Today Nutanix announced it is acquiring Pernix Data and Calm.IO. Not a lot of details were announced, but these acquisitions provide a clear view into Nutanix’s broader strategy and future aspirations. Why? Because, as my colleague Mark Peters likes to say, over recent decades we have slowly moved from IT standing (as it was intended to) for “information technology” to it really being all about “infrastructure technology”.
Far too many of our available “people-cycles” over these many years have been dedicated to simply managing infrastructure rather than to managing and optimizing applications, data and workloads. And let’s be honest: managing infrastructure does absolutely nothing to directly enable the business; indeed, for many organizations, it is why IT has become a necessary evil full of sunken costs.
Of course, it’s not that we did this unthinkingly; it has happened largely thanks to limitations in the infrastructure technologies we have had to use to run our important apps—essentially big, specialized iron. To make IT work required teams of people to manage infrastructure and man years of training in specialized areas. But things are improving right now and what Nutanix represents—especially with these new additions—is clearly in the middle of the mix of trying to get back to IT as “information technology”.
Why does this matter? Well, of all the organizations within an enterprise, IT is the one which can invariably make the most difference to the business when leveraged optimally and strategically. Most companies know this and are transforming to agile, cloud-based (on- or off-premises) operating models in which software is leveraged to virtualize [heterogeneous] infrastructure, removing the slow, resource-intensive methods we’ve been using.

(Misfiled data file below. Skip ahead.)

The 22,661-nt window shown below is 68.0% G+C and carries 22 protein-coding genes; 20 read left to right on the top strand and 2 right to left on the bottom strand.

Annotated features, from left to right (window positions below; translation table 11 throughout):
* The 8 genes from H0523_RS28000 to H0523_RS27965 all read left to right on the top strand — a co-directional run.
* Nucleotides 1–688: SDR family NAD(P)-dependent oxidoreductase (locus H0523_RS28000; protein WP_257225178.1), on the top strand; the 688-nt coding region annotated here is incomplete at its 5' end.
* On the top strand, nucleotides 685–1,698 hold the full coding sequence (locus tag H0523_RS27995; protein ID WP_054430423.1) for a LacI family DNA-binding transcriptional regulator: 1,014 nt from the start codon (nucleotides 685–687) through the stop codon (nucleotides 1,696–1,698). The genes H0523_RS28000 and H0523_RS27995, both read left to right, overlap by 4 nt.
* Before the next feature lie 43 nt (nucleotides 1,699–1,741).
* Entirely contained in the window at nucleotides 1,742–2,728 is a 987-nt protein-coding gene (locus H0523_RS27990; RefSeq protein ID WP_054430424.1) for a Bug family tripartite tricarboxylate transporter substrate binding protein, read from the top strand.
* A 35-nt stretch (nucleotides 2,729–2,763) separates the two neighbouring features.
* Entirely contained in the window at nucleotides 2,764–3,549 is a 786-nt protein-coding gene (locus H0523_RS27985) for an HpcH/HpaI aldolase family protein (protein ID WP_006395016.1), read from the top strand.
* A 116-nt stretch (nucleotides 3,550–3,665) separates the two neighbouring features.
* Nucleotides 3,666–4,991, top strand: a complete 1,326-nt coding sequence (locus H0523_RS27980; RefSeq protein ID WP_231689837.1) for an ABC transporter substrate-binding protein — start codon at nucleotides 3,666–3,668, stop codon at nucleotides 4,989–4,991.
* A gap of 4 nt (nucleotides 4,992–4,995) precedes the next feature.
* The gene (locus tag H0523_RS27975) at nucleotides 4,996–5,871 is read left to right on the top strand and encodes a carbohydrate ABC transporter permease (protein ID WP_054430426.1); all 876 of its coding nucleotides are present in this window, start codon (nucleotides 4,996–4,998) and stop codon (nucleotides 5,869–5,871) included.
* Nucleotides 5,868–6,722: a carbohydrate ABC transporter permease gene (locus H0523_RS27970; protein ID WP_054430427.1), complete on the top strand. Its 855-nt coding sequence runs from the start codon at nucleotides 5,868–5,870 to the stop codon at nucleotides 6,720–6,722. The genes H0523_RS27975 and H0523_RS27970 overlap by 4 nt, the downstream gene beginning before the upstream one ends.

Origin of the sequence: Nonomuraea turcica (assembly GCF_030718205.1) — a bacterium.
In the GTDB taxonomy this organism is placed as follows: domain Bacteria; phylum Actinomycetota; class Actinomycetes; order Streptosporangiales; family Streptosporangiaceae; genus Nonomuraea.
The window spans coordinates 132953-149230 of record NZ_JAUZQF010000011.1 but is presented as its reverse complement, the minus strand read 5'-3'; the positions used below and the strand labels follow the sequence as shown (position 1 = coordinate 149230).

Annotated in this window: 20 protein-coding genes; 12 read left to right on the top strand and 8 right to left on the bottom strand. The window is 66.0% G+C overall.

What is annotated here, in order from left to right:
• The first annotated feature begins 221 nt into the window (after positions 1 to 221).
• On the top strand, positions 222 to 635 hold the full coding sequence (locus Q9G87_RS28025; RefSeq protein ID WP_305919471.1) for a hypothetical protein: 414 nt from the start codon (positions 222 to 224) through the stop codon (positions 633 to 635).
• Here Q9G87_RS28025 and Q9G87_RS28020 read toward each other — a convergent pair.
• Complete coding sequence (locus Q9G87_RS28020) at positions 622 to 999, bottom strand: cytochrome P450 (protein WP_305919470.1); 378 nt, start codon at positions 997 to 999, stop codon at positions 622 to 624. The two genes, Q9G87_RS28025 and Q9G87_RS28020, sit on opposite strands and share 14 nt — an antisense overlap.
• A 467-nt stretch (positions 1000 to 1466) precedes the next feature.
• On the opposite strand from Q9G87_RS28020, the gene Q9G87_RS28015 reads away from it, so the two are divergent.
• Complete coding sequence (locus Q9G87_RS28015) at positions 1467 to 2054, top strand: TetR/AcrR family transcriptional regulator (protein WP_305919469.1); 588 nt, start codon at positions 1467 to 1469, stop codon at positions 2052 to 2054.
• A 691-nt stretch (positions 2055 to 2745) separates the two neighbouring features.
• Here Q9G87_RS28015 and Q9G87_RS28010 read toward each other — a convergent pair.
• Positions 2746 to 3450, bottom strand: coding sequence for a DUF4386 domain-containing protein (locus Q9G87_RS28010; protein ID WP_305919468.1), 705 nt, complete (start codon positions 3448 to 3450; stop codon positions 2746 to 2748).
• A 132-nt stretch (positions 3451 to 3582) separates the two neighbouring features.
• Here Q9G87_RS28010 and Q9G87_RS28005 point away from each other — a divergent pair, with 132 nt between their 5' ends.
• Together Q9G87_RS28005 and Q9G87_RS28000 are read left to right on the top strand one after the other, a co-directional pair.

There is a real business advantage to be had from fast and efficient application deployment, resource allocation/orchestration and workload mobility. But for technology vendors to deliver these required capabilities, they require an understanding of the entire stack—infrastructure, applications, workload characteristics, resource availability and workload priorities. It requires insight into the data itself as it is being read and written: that’s application and IO visibility.
So, what does all this have to do with Nutanix and its new acquisitions? Pernix provides insight into the IO stack (and is moving into workload and IO analytics as well), while Calm.IO provides resource orchestration and allocation automation—between the two, reducing and in some cases eliminating the human resources required for workload and resource optimization.
Of course, there’s a lot more detail to come (as is always the case with any acquisitions) but seeing this willingness of Nutanix to spend also demonstrates that its ambitions are greater than “vanilla HCI”…..just consider this phrasing from its press release when talking about what Pernix brings in concert with Nutanix 1.0: it talks of a “re-imagined data fabric for a post-flash era of enterprise computing”. That’s broad! It’s not just a human resource advantage that can be delivered: it is a business advantage, as resources are allocated quickly and efficiently to meet changing and growing business needs and thereby to optimize IT investments and productivity. It is where the rubber meets the road in making IT not only more directly useful to a business, but also thereby more strategic.